- Stop Light. Interviewing is a process that might get somewhat emotional and fall out of control, especially when the interviewing team is small and hiring pressures are high. In that light is exceptionally important to define and never lose sight of Must Haves – specific requirements that can not be compromised.
- Concessions. On the other hand you sometimes can be open for rather significant sacrifices – the tradeoffs you are prepared to make to gain specific talents, skills, or abilities.
- Candidate expectations. Keep in mind that while you are in the process of evaluating potential cast of the candidate to the position s/he is evaluating the cast from their own standpoint. Make sure you provide as much clarity about what you are prepared to offer in every aspect of the position.
Of course that’s just basics; there will be more discussions about casting, probably one of the most important aspects of manager’s job.
Whether you are replacing headcounts lost to attrition or bringing the new team member the chances are you will need to make sure that you have the budget for the new employee or using common slang secure the rack. That could be a fairly simple / straightforward task or could be comprehensive multi-step process that involves building consensus and collecting multiple signatures. I would like to cover middle of the road scenario that involves several distinct steps of selling the new position to management.
Typically before presenting your ideas to management you need to build a Business Case and prepare the materials you will need through out the process of getting the position secured.
My approach for selling organization on a new position is to deal with it as if you would deal with selling a product or service to a client. I prefer to be over-prepared with more material in my hands than I would need in a likely situation. I use power point slides, spreadsheets, etc. All documents have a single objective illustrate that bringing the new employee is the most meaningful and responsible thing to do.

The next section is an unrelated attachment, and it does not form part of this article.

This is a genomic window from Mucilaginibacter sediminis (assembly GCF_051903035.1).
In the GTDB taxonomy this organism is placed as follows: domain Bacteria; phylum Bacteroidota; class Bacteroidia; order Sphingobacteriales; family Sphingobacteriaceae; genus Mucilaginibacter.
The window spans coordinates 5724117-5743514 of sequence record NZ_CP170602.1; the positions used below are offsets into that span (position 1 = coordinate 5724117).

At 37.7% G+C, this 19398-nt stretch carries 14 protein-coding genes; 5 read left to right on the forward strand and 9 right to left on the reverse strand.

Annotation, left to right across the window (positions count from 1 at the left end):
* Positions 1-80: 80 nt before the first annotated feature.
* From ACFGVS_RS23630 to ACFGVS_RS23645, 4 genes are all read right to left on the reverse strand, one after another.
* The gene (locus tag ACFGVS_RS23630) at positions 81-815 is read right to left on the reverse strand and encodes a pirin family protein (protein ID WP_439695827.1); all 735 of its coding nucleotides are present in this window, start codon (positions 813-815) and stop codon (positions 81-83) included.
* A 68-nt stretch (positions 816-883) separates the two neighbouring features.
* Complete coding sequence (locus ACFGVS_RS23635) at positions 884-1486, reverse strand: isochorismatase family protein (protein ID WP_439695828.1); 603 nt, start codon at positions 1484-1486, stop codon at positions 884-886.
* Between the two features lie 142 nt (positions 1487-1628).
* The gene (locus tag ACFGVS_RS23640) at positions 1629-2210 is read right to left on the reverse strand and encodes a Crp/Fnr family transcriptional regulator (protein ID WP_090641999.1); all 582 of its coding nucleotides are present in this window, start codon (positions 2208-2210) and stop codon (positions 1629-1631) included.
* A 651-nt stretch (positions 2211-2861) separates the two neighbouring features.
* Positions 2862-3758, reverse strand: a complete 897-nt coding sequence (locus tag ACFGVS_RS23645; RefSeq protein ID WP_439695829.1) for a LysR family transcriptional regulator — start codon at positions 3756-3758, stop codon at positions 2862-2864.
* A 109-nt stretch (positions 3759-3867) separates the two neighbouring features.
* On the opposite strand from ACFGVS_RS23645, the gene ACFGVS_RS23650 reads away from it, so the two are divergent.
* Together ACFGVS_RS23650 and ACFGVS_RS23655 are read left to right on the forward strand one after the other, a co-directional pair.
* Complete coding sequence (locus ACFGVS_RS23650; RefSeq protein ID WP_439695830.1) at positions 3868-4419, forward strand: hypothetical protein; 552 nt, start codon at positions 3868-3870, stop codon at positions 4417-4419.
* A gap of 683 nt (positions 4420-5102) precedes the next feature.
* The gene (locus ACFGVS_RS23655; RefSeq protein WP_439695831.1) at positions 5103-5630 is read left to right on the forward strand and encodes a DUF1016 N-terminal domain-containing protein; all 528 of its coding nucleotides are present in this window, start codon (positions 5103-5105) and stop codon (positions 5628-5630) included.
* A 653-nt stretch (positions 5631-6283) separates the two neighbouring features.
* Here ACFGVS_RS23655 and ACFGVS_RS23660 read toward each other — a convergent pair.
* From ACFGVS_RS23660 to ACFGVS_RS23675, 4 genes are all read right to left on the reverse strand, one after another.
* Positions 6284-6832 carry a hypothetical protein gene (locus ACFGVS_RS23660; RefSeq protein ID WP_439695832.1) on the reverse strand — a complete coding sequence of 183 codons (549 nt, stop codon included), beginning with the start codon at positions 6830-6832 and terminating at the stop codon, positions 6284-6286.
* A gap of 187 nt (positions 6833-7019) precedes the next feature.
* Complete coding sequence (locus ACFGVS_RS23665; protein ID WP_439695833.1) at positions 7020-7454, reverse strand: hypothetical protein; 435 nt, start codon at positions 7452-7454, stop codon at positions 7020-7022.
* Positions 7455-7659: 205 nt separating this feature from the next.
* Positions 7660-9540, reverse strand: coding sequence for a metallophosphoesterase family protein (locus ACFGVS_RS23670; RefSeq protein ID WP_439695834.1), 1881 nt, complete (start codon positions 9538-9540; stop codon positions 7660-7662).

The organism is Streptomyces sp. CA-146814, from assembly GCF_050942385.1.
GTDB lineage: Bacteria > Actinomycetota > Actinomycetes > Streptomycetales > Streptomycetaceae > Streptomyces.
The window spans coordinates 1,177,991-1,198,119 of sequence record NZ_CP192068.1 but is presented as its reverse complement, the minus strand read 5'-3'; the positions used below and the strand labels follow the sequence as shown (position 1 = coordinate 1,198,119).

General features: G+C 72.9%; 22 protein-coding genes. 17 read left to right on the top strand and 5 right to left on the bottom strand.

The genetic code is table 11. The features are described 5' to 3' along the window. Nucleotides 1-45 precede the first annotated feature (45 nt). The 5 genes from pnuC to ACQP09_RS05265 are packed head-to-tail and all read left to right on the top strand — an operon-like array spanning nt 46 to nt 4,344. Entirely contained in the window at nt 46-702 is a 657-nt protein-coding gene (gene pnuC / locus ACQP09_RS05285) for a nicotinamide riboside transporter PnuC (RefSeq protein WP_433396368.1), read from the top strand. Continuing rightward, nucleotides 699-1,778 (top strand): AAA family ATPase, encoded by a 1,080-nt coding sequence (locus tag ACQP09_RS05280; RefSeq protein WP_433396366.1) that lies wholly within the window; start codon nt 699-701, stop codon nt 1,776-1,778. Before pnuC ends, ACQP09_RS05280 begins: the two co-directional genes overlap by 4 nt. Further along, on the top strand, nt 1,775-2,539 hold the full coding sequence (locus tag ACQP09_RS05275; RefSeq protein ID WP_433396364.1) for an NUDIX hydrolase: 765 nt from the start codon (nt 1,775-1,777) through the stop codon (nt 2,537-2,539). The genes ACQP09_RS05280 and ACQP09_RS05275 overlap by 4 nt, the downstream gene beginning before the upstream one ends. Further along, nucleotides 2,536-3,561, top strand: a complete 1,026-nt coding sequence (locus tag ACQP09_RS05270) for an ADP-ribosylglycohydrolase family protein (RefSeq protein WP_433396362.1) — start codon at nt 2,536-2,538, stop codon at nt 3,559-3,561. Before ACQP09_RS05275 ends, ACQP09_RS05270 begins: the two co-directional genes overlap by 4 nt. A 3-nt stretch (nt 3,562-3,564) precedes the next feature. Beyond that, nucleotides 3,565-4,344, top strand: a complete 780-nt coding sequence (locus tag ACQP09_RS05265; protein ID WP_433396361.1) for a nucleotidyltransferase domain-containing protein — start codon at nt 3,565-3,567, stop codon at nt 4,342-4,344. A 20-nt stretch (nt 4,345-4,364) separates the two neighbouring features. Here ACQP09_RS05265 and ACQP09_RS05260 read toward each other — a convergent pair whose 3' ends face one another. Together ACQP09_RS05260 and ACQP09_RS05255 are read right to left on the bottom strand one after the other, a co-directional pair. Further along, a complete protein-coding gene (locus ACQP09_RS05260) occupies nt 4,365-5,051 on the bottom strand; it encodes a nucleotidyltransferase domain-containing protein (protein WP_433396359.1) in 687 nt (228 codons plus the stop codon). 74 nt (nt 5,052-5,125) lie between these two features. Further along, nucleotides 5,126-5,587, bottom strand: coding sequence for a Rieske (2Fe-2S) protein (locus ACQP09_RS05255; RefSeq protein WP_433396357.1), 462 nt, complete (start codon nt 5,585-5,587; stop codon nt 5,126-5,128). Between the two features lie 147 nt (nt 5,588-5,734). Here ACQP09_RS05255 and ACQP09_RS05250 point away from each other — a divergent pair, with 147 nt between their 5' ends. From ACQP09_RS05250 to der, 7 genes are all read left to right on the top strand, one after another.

I typically start with covering the business situation and my reasons for suggestion the new (replacement) hire. One of the ways to do it is to present perspective employee’s impact on organization –
Job Description is a critical component of an entire employment lifecycle from recruitment to termination. Its format and content could be substantially different at every phase of the lifecycle. The first instance of job description is the one used during recruitment. Before covering the structure of a job description let me point out a few important objectives that it should cater to. The job description should
- act as a marketing / promotional material for the company and the position (commercial)
- educate candidate about the company and position (infomercial)
- filter out people not qualified for the position in positive manner (gatekeeper)
Sometimes job descriptions cater to different objectives or to just one of the above mentioned, that’s not exceptionally common and I won’t cover substantial changes to the structure that may be required in such case. In general a job description should have the following components:
Recruiting is tough, laborious, and could be quite frustrating yet we have no choice:
- Organizations grow opening new needs and requiring new resources.
- Teams and organizations at large go through significant structural changes redefining resource requirements.
- Attrition calls for replenishment.
- Sometimes need for recruitment comes from change of focus.
- And sometimes from completely unjustified executive directions.
Many organizations look at Recruiting Process mainly as simply an interviewing process. There is of course much more to it from marketing the company to potential employees to maintaining good vibe about it even after layoffs and terminations. Simplifying that just a little bit let’s look at nine key components of the Recruiting Process:
Identifying the Need. The first step in recruiting is deceivingly simple – decide what position you need to fill in. For example one of the most common mistakes in this case is assumptions that position that just opened up is the one that needs to be filled in. Another common trap not rethinking the needs in case recruitments takes a long time. Organizations even the least dynamic constantly change, people step up to new challenges, new projects start, processes change, and so on. In addition consider these questions to ask yourself:
When I teach my management classes the first topic I typically get into is Recruitment. There are many reasons for it, here are a few most important –
- Recruitment activities almost never stop, even during economic downturn like nowadays.
- Recruitment is never easy, even during “employer’s” market.
- Recruitment mistakes are some of the most expensive.
- Most of managers (including myself) overestimate their abilities to recruit right people.
- There is always a plenty of room for improvement in any organization’s recruitment process.
Recruiting is a key responsibility for majority of managers. In some organizations that is not the case, the managers are isolated from the recruitment process, and I feel sorry for these guys. While complex, laborious and error prone recruitment continues to be one of the best levers a manager have in building solid teams.
I will cover my views on recruitment, tips, tricks and traps in a series of posts, for now let me just cover the basics.